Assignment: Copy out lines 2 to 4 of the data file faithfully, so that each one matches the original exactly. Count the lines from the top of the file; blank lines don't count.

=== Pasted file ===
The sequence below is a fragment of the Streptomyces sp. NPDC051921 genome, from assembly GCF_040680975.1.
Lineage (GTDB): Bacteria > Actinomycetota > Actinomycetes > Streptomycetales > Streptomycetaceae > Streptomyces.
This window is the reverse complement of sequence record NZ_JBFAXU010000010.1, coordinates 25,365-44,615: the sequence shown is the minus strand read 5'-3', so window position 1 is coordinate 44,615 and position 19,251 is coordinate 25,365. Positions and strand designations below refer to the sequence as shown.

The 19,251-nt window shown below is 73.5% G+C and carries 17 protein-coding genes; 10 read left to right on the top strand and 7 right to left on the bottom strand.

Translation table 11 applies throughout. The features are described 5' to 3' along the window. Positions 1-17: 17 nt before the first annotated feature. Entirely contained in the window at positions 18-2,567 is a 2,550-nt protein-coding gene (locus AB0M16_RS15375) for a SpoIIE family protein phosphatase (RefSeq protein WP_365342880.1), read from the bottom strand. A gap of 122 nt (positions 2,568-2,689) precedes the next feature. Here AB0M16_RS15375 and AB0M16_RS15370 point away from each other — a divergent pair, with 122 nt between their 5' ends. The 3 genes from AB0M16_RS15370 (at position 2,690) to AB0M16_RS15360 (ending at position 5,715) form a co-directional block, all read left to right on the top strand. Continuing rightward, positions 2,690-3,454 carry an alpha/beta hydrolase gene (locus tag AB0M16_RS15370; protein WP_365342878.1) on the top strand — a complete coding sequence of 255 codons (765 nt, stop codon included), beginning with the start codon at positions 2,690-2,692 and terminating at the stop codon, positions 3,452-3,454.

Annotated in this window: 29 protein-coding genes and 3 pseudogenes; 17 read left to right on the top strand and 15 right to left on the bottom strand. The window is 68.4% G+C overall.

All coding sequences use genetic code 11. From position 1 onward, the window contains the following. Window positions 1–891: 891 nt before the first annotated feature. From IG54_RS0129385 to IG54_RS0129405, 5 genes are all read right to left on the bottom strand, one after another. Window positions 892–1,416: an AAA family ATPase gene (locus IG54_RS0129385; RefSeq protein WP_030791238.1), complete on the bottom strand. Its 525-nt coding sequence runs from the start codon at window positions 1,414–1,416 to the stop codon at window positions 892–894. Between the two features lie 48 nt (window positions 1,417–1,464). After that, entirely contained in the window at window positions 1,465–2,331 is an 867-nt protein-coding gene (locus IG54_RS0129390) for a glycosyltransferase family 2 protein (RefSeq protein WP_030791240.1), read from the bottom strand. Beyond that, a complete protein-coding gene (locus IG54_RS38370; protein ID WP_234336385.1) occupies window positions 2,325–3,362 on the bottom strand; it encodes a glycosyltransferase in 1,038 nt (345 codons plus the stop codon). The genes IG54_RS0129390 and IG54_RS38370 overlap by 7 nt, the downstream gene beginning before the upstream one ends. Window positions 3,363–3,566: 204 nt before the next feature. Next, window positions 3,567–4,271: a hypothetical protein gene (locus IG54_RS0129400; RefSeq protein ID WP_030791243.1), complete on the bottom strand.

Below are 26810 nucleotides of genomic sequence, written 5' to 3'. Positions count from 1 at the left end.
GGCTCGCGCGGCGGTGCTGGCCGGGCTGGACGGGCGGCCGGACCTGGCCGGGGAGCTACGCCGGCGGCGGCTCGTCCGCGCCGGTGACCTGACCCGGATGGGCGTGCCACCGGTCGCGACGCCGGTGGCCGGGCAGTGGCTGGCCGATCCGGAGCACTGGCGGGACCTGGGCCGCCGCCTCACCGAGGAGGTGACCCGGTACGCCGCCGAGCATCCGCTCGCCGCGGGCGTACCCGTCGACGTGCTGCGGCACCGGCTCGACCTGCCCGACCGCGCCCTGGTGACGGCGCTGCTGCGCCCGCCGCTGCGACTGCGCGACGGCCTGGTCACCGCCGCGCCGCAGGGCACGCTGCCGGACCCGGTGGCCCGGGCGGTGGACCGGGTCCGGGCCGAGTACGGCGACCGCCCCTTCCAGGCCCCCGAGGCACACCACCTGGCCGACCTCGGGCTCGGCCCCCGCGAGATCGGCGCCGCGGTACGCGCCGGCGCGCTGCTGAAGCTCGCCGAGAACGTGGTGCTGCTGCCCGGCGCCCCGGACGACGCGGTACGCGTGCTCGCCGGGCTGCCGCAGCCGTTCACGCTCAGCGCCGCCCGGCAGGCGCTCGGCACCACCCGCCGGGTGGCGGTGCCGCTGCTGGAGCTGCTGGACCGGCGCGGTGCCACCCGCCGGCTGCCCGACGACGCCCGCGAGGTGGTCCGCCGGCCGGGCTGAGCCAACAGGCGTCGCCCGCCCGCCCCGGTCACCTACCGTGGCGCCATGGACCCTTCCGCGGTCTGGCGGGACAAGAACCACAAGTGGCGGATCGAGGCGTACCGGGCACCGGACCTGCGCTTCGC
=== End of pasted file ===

Lineage (GTDB): Bacteria > Actinomycetota > Actinomycetes > Streptomycetales > Streptomycetaceae > Streptomyces.
This window is the reverse complement of sequence record NZ_JBFAXU010000010.1, coordinates 25,365-44,615: the sequence shown is the minus strand read 5'-3', so window position 1 is coordinate 44,615 and position 19,251 is coordinate 25,365. Positions and strand designations below refer to the sequence as shown.

The 19,251-nt window shown below is 73.5% G+C and carries 17 protein-coding genes; 10 read left to right on the top strand and 7 right to left on the bottom strand.